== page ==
The Protection Coordinator is expected to provide technical guidance, support and oversight on all aspects the protection programme including strategy, development, programmatic resources (guidelines, tools, etc.) and capacity building as well as external representation and advocacy.

The Protection Coordinator is ultimately responsible for the overall quality and impact of the protection programme.

The Protection Coordinator will also participate and represent PUI in coordination meetings, and other fora as agreed with the Deputy Head of Mission for Programmes.

Tasks and Responsibilities

  • Programmes: Lead on the development of the country Protection Strategy for PUI’s response to the protection issues affecting IDPs, migrants, refugees and affected host communities in Libya.
  • Representation and Coordination: Represents PUI towards external stakeholders, including humanitarian partners, donors, authorities etc. on ongoing protection needs and trends. Act as PUI focal point for all coordination forums related to protection, including the Protection Working Group, GBV and CP Working Groups, etc.
  • Human Resources: Provide technical support on the recruitment and the management of all protection programme staff, including managerial and non-managerial positions. To this end, develop terms of reference, staffing plan, participate in recruitment processes and performance evaluations.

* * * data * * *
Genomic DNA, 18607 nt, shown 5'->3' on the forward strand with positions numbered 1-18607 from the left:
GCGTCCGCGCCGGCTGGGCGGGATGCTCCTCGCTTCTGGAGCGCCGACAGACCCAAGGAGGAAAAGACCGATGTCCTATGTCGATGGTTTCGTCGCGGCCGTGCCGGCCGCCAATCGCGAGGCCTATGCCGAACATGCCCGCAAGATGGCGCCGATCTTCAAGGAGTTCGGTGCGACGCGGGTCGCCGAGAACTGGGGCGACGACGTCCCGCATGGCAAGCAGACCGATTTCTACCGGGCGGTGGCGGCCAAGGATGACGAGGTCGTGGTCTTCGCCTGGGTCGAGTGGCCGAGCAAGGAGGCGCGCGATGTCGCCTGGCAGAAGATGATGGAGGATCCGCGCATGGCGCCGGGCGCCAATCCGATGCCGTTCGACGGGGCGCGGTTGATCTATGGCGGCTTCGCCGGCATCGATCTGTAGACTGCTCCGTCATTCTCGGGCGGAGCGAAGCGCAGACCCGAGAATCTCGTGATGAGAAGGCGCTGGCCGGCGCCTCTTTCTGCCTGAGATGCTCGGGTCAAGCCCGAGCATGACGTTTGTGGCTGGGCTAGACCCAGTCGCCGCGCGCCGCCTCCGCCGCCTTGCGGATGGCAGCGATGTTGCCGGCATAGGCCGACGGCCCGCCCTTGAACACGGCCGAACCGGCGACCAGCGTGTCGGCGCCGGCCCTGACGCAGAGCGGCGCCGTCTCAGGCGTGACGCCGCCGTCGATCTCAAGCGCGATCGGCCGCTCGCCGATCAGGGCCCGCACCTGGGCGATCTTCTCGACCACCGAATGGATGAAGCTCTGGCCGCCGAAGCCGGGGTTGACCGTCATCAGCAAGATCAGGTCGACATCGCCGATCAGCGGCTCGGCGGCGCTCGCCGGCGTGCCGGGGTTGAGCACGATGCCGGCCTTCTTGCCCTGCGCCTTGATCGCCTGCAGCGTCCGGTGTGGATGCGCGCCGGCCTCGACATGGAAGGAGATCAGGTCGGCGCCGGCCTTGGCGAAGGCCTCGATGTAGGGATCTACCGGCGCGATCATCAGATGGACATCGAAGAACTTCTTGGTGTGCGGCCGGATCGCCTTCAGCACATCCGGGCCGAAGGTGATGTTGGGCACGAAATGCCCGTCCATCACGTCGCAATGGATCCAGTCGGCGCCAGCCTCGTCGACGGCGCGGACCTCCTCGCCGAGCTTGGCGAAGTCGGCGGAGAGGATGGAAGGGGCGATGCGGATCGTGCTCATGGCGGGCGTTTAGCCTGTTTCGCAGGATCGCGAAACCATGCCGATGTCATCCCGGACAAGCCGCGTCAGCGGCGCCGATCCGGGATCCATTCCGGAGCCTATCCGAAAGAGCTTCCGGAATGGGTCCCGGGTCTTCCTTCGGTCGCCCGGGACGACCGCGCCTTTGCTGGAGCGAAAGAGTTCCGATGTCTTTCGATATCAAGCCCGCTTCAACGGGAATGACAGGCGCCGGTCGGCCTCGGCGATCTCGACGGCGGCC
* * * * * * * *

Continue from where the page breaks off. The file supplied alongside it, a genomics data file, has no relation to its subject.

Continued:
Specific objectives and linked activities


  • Leads on the development of PUI’s protection strategy and oversee its successful implementation
  • Ensure that the strategy is informed by sound analysis, with consultations with teams and key stakeholders and that the protection strategy is driven in promotion of PUI’s values, culture, and that the strategy is gender and conflict sensitive.
  • Develop and undertake needs assessments to inform program design and strategic direction.
  • Develop and review program monitoring and implementation tools and guidance documents such as SOPs, tools, and forms on a wide-range of protection related activities including protection monitoring, information dissemination etc. To this end, ensure compliance with PUI’s global standards and guidelines and ensure coherence and synergy across PUI Libya’s programmes.
  • Play an active role in integrating protection strategy with other sector strategies to ensure maximum impact, working collaboratively with other technical coordinators to ensure that minimum protection standards are included.
  • Utilise protection related information to feed PUI Libya’s advocacy strategy and efforts (including providing data and information to develop key advocacy messages).